To make DST more bearable–and to reduce the harms coming from twice-a-year clock adjustments–the solution could be to spring forward year-round. Most of the world lives with their clocks adjusted behind solar time to give them the benefits of DST without any of the drawbacks. Literally billions of people in Asia and Africa and Europe have figured this out, including Arizona, Hawaii, Puerto Rico, Guam, and the U.S. Virgin Islands in the United States.

But until we lose our detrimental version of saving time, we are going to have to ask like John Oliver does: How is this still a thing?

[HT: The Atlantic, Vox, Gizmodo]

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  1. Mike says:

    “One more hour of sunlight means less fuel spent on artificial lightning and therefore more fuel for the war effort.”
    We could make artificial lightning?! Holy crap! I would think that would’ve helped the war effort. 
    I’m off to Google artificial lightning in WWI. I’ve never heard of this!
    Or maybe you guys suck just as bad as Yahoo! at proofreading your articles….

    • Emily says:

      Calm down, it’s just one small typo in a large, otherwise flawless article. Trust me, there are many much worse things on the Internet to go around mocking for poor spelling/grammar, and this is neither; it’s just a simple finger slip that is easy to overlook. I tend to enjoy proofreading articles myself, and I didn’t even notice it. If anything, mock the premise of the article instead of its one typo.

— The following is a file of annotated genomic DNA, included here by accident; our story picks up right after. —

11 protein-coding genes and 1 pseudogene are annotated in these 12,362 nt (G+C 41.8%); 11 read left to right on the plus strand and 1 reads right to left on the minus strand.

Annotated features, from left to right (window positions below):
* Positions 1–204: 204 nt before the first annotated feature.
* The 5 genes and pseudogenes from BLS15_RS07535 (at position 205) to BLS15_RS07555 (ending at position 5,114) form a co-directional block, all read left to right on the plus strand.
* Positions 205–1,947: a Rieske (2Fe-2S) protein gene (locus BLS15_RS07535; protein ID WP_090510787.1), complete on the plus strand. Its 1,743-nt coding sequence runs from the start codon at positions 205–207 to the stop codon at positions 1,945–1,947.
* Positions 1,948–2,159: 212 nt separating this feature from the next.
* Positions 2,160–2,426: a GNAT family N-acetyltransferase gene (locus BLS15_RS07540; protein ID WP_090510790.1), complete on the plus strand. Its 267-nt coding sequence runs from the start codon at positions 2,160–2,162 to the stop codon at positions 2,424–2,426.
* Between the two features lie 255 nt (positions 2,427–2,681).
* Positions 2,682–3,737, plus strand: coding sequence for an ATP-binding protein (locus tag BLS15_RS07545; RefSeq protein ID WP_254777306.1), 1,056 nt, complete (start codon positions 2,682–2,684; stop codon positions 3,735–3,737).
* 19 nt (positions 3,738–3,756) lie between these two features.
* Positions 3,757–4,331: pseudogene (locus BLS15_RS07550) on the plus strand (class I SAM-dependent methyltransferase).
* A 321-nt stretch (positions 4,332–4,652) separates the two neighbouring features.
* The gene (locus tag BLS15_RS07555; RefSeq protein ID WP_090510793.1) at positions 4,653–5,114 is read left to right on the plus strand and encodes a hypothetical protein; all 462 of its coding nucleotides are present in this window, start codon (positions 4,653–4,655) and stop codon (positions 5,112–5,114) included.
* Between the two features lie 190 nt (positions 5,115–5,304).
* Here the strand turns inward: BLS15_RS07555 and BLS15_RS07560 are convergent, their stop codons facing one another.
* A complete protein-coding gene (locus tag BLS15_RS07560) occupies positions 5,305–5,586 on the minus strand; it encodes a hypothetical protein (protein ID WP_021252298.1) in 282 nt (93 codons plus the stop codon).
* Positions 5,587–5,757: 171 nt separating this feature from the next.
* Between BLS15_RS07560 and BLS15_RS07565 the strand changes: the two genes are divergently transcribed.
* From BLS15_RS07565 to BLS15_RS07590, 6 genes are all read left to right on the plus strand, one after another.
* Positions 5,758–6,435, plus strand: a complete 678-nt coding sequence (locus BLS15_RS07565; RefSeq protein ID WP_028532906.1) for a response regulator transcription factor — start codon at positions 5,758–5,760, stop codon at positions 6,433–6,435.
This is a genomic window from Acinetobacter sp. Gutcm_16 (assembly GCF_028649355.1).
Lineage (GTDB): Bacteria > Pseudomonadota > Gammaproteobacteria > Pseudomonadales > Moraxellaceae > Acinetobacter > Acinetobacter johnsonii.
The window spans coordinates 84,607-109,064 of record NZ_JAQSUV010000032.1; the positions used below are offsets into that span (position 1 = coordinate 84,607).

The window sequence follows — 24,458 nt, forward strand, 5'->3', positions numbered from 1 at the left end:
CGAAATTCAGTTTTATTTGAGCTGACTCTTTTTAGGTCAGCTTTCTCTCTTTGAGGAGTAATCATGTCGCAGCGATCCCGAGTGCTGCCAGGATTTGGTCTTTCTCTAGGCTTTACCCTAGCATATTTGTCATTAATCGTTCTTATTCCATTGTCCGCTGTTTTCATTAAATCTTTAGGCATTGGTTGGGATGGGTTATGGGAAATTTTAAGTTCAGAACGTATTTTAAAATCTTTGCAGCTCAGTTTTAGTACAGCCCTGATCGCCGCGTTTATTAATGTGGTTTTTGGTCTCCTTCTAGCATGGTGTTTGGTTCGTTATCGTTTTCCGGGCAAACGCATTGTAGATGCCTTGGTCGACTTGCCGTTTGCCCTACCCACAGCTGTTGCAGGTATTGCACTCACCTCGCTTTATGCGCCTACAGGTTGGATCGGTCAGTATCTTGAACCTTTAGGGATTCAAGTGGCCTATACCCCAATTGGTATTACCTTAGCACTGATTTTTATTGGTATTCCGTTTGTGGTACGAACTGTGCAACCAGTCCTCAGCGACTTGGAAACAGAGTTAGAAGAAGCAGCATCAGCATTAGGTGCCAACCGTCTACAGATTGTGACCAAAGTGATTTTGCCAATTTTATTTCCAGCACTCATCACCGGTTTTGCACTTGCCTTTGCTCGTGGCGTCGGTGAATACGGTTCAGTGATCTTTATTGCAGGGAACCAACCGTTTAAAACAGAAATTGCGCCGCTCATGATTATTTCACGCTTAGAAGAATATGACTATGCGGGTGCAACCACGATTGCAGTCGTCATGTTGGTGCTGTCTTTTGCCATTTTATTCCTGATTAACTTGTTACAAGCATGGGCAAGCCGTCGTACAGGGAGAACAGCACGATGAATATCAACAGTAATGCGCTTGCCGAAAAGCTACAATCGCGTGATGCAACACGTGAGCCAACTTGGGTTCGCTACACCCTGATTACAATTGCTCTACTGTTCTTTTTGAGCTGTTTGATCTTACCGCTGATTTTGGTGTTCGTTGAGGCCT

2. BARBARA says:


  3. paris says:

    we don’t change times where I live.. our only issue with daylight savings is we get slightly annoyed that our tv shows all come on an different times lol. I never really understood the point… i love the long summer nights.

  4. Laura says:

    You mean, “spent on lighting”? Im pretty sure they werent running out of lightning during WW1…Need an editor?

  5. SirPete says:

    There’s a compromise plan I’ve held for a few years now: next time the clocks change, change it by half an hour (split the difference) and put the entire matter to rest.  Done.  Benefits get kept, at least partially, and drawbacks are abated, again partially.  Who’s with me?

  6. Cynthia Grissinger says:

    Let’s stay on DST all the time.  I love having the extra hour of daylight at night – especially in the winter.

  7. SwanGore says:

    I say leave it as it is now. One hour ahead. The day light gets shorter in the fall so why the hell would we want to move the clock back to make it even shorter! And the farther north you are the worse it is. I grew up in northern Canada. By 3:30 PM the sun was setting as I was getting out of school… that’s real safe! Just leave it as it is now so we can worship the giant gas orb in the sky longer!Here’s the funny thing. In about a month people will stop bitching about this and come November everyone will be happy about the extra hour… until this time next year…. 

  8. NachoKingP says:

    Am I the only one that would be fine with it being all year round?  I HATE when it’s dark at 4:30 in winter.  I wouldn’t mind the extra hour all the time.  The main complaint seems to be from the switching.  Well why not eliminate that and just give us the extra hour all the time?